Throughout history and the world, art has always reflected and formed our beauty ideals. With eating disorders rising at a distressing rate, number 23 in our '70 Ways Art Improves Our Health' explores how contemporary art can transform our unhealthy body standards…

Last year, global research based on interviews with 5,165 girls aged 10 to 17 found that just 39% of those in the UK had high body esteem. This level is one of the lowest in the world. Even more worryingly, most of the girls with low body esteem who took part in the 2017 Dove Global Girls Beauty and Confidence Report said they had skipped meals, avoided seeing friends and family, or avoided seeing a doctor.

Our body esteem is based on our body image, which is how we see ourselves when we look in the mirror or when we visualise ourselves in our mind. Body image has far more to do with our self-esteem than our actual physical appearance. Our body image is not inborn but learned from the people and environment around us.

We need to change the social and cultural environment directly so that girls are not judged on their looks…

Professor Phillippa Diedrichs

According to the National Eating Disorders Association, people with negative body image are far more likely to develop an eating disorder and are more likely to suffer from feelings of depression and isolation. While this is more likely for women, NHS figures in 2017 revealed that the number of men being admitted to hospital with an eating disorder has risen by 70% in the past six years.

In our current viral, visual culture, we are constantly bombarded by images of ‘perfect’ bodies. Whether on TV, in magazines, on billboards or Instagram, the bodies we see most often adhere to a very specific, alarmingly inflexible set of sizes and standards. For many people, these standards are impossible to achieve in a natural, healthy way.

Sandro Botticelli, Birth of Venus, c.1484

The co-author of last year’s global beauty report, Phillippa Diedrichs, associate professor from the Centre for Appearance Research, University of the West of England, says: “We need to change the social and cultural environment directly so that girls are not judged on their looks…”

We don’t have to go that far back in art history to see that our body ideals used to be very different. Probably one of the most famous paintings in the world, The Birth of Venus by Italian artist Sandro Botticelli, depicts the Roman goddess (supposedly the embodiment of love and beauty) not as the toned, airbrushed models that we’re used to seeing but as a more recognisable, naturally curved woman.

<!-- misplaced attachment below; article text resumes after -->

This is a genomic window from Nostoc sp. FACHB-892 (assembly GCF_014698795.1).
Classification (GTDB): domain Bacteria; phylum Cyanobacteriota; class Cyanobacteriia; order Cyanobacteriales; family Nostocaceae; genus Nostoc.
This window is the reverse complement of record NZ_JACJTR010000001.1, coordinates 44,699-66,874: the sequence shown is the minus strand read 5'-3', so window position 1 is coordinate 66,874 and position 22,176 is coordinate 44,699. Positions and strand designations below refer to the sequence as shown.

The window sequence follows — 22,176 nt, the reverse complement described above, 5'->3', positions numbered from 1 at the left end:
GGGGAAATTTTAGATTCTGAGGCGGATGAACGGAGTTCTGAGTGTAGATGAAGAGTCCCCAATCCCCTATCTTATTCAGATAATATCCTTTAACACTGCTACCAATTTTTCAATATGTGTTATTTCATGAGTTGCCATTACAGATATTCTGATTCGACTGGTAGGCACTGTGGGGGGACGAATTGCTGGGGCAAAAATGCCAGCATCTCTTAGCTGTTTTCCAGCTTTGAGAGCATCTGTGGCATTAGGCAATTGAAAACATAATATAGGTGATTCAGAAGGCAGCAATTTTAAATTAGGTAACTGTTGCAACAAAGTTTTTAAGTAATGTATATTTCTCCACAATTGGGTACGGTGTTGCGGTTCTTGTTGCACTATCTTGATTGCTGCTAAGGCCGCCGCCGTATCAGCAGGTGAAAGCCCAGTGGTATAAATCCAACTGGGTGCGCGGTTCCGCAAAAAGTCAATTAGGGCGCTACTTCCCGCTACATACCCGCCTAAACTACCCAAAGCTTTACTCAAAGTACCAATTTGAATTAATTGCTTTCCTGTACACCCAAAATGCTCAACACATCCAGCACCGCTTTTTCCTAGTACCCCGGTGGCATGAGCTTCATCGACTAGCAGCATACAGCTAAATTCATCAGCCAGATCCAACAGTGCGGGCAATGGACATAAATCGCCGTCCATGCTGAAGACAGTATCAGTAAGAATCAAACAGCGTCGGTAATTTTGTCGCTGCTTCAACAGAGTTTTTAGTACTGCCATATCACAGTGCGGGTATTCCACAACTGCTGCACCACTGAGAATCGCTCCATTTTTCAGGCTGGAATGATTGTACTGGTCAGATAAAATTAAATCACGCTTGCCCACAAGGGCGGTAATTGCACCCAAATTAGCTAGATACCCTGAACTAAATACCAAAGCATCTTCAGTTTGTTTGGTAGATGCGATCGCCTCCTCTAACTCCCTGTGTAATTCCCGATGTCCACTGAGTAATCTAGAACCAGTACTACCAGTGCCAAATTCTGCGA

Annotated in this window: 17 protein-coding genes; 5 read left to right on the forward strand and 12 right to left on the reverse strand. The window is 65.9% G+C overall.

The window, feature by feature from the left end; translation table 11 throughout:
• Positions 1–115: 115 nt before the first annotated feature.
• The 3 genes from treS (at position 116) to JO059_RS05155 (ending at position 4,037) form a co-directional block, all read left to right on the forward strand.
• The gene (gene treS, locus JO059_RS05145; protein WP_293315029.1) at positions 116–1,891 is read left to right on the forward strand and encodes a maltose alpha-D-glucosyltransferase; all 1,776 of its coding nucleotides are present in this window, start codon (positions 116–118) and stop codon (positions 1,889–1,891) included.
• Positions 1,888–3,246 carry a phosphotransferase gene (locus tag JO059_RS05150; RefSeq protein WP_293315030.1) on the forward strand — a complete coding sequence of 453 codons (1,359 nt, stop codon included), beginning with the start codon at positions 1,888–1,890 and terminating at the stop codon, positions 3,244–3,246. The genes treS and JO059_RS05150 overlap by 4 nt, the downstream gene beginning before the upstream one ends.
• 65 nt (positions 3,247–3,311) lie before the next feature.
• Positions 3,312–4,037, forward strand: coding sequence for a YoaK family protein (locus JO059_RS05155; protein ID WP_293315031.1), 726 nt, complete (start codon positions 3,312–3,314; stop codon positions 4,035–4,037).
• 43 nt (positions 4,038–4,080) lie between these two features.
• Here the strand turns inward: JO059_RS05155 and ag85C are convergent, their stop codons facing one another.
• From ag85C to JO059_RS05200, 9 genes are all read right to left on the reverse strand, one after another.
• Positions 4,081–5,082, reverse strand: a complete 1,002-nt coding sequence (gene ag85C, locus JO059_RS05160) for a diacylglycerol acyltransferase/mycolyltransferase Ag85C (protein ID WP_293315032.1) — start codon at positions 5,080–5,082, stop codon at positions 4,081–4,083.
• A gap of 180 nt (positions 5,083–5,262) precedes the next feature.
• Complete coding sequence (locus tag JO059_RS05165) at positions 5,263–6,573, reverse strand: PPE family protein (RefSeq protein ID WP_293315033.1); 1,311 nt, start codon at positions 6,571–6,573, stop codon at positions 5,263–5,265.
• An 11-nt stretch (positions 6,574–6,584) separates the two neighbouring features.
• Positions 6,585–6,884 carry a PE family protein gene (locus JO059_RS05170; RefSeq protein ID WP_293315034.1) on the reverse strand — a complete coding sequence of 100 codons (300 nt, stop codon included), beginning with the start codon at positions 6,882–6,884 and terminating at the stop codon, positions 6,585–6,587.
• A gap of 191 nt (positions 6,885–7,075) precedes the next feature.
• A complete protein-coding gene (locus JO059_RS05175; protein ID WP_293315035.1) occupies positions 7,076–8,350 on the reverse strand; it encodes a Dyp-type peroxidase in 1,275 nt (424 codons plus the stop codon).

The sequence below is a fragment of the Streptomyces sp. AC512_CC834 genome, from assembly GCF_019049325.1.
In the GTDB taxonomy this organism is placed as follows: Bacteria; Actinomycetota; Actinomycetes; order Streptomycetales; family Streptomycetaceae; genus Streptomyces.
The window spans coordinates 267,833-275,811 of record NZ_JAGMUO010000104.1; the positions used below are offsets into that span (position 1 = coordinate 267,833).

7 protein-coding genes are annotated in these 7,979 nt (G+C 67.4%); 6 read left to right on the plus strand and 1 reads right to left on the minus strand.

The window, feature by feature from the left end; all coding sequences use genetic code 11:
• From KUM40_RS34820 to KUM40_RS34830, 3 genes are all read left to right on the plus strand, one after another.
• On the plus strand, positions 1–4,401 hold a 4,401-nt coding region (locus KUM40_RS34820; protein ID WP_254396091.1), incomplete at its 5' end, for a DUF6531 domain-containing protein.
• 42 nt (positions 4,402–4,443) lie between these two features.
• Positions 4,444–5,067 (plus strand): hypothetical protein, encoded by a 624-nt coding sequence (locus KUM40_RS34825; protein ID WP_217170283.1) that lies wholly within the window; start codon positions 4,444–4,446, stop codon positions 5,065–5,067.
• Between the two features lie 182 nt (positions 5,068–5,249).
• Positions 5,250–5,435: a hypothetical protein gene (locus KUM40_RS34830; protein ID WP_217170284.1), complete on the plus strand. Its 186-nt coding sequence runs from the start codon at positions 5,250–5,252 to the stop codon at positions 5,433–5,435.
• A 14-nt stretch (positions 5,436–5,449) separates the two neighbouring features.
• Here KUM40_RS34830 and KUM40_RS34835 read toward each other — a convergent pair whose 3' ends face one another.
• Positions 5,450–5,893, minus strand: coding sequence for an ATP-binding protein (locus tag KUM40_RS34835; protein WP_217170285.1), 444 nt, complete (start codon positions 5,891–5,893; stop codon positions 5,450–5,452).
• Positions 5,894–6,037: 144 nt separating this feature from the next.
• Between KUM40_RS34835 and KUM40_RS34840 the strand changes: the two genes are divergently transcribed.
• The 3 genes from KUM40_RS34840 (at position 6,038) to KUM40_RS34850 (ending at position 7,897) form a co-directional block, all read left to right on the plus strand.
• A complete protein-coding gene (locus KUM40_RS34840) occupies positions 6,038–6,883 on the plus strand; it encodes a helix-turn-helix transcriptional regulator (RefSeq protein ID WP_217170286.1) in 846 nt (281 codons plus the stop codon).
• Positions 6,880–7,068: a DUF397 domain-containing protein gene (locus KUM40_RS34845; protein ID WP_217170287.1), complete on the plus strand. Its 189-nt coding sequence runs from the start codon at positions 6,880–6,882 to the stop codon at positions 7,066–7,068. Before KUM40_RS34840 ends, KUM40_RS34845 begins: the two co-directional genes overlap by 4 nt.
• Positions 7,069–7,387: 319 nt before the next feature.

More recently certain contemporary artists have begun to challenge our modern beauty standards head on. In 2014, Turner-Prize winning artist Grayson Perry began his series Who Are You? on Channel 4. As part of his research, he attended a Miss Plus Size International competition. There he met three plus-sized women and spoke to them about their struggle for acceptance. From this experience Grayson created a curvaceous ceramic portrait of one of the women. The ceramic evokes ancient depictions of goddesses and in doing so celebrates a positive image of a plus-sized woman. Painted onto the ceramic figure are other images of women, from supermodels to the Madonna, to illustrate our continually changing notions of beauty ideals.

Also in 2014, artist Amalia Ulman tricked the world when she carefully scripted and curated months of social media posts apparently documenting her life as an it-girl trying to make it in LA. Amalia’s online performance documented a deteriorating emotional state and culminated in fake plastic surgery.

…now it's required of everyone to learn these skills of being a minor celebrity - the way they look, the way they are perceived - which is kind of dangerous.

Amalia Ulman

Amalia planned her performance, titled Excellences & Perfections, while she was recovering in hospital from serious leg injuries caused by a car accident. Her performance created an intricate portrait of the way women are viewed and pressured online, as well as documenting our increasingly unhealthy relationship with lifestyle platforms like Instagram. In 2016, Amalia’s work was included in a group show at the Tate Modern, making her the first social media artist to exhibit there.

Art’s role in altering our body image is not just about showing us the destructive effects of current pressures. As always art can push boundaries and, in the case of body ideals, it can alter our perception of what is normal or desirable by demonstrating a far more complex notion of beauty in various sizes and body types.

Follow our countdown on Twitter and Instagram...